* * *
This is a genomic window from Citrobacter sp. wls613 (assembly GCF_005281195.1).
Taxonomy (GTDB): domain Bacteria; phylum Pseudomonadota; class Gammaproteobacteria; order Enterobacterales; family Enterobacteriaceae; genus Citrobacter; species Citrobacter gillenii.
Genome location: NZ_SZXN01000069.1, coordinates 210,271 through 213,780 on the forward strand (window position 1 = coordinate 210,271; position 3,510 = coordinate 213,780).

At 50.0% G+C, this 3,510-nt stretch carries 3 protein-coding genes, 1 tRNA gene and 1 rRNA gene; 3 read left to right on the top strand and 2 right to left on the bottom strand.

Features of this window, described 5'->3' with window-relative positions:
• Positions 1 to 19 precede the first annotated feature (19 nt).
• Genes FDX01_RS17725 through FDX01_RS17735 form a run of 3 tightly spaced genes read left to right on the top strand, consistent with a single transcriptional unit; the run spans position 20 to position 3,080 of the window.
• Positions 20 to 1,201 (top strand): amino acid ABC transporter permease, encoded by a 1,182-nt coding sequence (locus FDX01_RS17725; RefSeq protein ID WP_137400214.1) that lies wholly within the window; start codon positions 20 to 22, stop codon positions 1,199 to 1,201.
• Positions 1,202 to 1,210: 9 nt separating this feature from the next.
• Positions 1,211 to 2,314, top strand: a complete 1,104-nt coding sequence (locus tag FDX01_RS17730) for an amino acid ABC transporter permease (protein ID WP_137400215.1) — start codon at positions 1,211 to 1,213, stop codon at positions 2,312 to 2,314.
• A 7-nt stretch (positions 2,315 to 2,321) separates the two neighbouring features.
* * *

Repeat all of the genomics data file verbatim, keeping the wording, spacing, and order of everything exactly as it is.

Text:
This is a genomic window from Citrobacter sp. wls613 (assembly GCF_005281195.1).
Taxonomy (GTDB): domain Bacteria; phylum Pseudomonadota; class Gammaproteobacteria; order Enterobacterales; family Enterobacteriaceae; genus Citrobacter; species Citrobacter gillenii.
Genome location: NZ_SZXN01000069.1, coordinates 210,271 through 213,780 on the forward strand (window position 1 = coordinate 210,271; position 3,510 = coordinate 213,780).

At 50.0% G+C, this 3,510-nt stretch carries 3 protein-coding genes, 1 tRNA gene and 1 rRNA gene; 3 read left to right on the top strand and 2 right to left on the bottom strand.

Features of this window, described 5'->3' with window-relative positions:
• Positions 1 to 19 precede the first annotated feature (19 nt).
• Genes FDX01_RS17725 through FDX01_RS17735 form a run of 3 tightly spaced genes read left to right on the top strand, consistent with a single transcriptional unit; the run spans position 20 to position 3,080 of the window.
• Positions 20 to 1,201 (top strand): amino acid ABC transporter permease, encoded by a 1,182-nt coding sequence (locus FDX01_RS17725; RefSeq protein ID WP_137400214.1) that lies wholly within the window; start codon positions 20 to 22, stop codon positions 1,199 to 1,201.
• Positions 1,202 to 1,210: 9 nt separating this feature from the next.
• Positions 1,211 to 2,314, top strand: a complete 1,104-nt coding sequence (locus tag FDX01_RS17730) for an amino acid ABC transporter permease (protein ID WP_137400215.1) — start codon at positions 1,211 to 1,213, stop codon at positions 2,312 to 2,314.
• A 7-nt stretch (positions 2,315 to 2,321) separates the two neighbouring features.